Sunday, April 12, 2009

Tony Has to Hide His Love Away

I had a thought that virtually no one who reads this blog will understand or care about one way or the other. The thought involves Earthbound. Bored yet? Confused? Yes, well, I encourage you to ignore this one, regular readers; this post, I am certain, is for the Googlers — the people who don’t know me but are somehow fascinated with the same pop culture minutiae that I am.

I’ve mentioned it several times previously on this blog: Earthbound is one of my favorite video games ever, not only because it’s fun to play but because it layers the allusions and references on thick in a way that keeps my English major brain happy. One of the major themes is the music of The Beatles. Most appear through subtle musical cues — songs that sound somewhat like Beatles songs and others that appear to take actual samples form them. (There’s a fairly extensive list of these here.) Other references are more obvious. For example, at one point, the heroes stumble upon an actual yellow submarine.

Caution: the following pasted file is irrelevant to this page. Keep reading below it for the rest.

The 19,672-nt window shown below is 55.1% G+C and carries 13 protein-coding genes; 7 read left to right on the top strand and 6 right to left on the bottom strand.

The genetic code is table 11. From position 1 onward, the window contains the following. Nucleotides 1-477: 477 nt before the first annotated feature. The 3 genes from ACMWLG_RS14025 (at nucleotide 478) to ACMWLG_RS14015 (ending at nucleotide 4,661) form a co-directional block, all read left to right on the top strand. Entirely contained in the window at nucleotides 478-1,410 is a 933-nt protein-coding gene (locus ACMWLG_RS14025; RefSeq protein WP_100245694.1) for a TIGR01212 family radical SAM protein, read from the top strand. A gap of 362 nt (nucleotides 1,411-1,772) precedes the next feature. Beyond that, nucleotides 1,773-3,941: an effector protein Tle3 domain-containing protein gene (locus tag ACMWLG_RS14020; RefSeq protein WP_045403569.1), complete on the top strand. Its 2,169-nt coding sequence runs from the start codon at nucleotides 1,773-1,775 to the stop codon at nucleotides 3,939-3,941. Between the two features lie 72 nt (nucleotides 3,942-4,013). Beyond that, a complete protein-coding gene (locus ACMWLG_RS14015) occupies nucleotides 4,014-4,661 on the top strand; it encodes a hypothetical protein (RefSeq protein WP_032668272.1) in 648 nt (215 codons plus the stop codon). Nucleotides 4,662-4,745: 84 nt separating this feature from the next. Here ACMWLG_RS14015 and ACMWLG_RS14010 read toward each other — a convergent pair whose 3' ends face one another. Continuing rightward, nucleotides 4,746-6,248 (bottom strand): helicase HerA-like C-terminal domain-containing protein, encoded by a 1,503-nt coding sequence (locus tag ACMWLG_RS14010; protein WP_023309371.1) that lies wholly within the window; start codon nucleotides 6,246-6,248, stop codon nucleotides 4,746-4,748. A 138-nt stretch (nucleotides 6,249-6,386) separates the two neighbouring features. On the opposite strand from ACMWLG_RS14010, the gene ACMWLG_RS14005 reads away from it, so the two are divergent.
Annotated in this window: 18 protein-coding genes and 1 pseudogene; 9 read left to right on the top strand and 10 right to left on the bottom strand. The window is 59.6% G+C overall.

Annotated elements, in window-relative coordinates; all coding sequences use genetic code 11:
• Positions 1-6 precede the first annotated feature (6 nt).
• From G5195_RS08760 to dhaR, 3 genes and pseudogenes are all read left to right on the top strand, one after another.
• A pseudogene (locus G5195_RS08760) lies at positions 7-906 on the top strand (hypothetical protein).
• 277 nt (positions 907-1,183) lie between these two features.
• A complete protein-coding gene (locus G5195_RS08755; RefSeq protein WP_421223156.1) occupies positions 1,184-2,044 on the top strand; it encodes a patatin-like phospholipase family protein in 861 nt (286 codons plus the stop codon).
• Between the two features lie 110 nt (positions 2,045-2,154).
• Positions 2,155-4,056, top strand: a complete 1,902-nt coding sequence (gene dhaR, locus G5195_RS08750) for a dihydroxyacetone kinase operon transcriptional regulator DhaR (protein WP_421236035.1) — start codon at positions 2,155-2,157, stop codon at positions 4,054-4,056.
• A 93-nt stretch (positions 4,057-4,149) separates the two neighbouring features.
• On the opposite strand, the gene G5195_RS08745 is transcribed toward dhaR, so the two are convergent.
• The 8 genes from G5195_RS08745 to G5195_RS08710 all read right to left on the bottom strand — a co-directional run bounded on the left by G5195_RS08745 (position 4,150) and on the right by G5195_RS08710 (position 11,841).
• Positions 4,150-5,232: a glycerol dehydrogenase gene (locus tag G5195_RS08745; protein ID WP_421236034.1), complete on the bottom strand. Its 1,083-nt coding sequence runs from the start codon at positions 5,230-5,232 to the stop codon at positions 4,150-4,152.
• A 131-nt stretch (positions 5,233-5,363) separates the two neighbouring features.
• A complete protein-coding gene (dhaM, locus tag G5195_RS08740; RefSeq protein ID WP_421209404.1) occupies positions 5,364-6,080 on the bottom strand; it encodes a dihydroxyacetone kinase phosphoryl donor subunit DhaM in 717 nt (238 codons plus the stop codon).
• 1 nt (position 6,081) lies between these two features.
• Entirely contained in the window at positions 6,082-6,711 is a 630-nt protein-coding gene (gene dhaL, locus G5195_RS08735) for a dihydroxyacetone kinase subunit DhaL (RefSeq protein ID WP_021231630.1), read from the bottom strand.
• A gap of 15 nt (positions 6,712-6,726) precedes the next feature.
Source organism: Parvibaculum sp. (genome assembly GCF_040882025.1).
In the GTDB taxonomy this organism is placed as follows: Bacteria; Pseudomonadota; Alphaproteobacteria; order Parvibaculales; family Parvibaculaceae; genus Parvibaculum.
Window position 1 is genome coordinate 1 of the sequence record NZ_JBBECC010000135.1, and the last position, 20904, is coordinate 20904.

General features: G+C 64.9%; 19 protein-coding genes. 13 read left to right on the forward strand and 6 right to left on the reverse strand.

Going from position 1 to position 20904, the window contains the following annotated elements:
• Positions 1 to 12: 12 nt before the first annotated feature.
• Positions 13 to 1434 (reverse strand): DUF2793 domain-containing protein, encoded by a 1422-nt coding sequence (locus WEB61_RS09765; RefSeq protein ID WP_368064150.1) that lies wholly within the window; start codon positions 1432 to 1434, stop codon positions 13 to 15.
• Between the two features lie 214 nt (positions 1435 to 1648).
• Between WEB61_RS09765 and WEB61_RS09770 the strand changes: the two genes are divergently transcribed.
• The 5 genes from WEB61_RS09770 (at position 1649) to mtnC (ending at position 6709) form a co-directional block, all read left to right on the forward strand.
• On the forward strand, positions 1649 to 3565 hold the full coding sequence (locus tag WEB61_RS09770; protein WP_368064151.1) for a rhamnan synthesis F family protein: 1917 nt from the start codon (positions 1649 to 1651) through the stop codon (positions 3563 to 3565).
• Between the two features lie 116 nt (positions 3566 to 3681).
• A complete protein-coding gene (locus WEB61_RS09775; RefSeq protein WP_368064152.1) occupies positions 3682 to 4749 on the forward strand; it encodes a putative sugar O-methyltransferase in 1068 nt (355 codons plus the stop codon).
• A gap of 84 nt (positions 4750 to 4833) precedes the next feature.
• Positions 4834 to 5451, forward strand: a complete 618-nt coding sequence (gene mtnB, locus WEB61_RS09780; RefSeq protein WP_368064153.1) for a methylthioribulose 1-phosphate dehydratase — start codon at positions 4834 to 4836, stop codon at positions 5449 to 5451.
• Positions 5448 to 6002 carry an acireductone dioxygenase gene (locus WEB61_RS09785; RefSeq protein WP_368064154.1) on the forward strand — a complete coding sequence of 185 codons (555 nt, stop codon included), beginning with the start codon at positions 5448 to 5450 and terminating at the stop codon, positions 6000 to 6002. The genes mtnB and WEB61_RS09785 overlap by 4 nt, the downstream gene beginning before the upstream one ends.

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There’s another big one that was deleted from the American version, possibly in an effort to make the Beatles references less obvious, possibly for legal reasons. In either version, when starting a new game, the player has the option to rename the four heroes, the main character’s dog, a favorite food and a favorite “thing.” The player can enter whatever he or she wants but can also cycle through several sets of predetermined options. In the Japanese version, one is distinctly Beatles-themed. Protagonist Ness can be “John,” love interested Paula can be “Yoko,” sidekick Jeff can be “Paul,” too-cool karate kid Poo can be “George,” the dog can be “Ringo,” the food can be “honey pie,” and the thing can be “Love” — as in “All You Need Is Love.” Clearly, it’s not reaching to assume that the Beatles were on the minds of Earthbound‘s creators.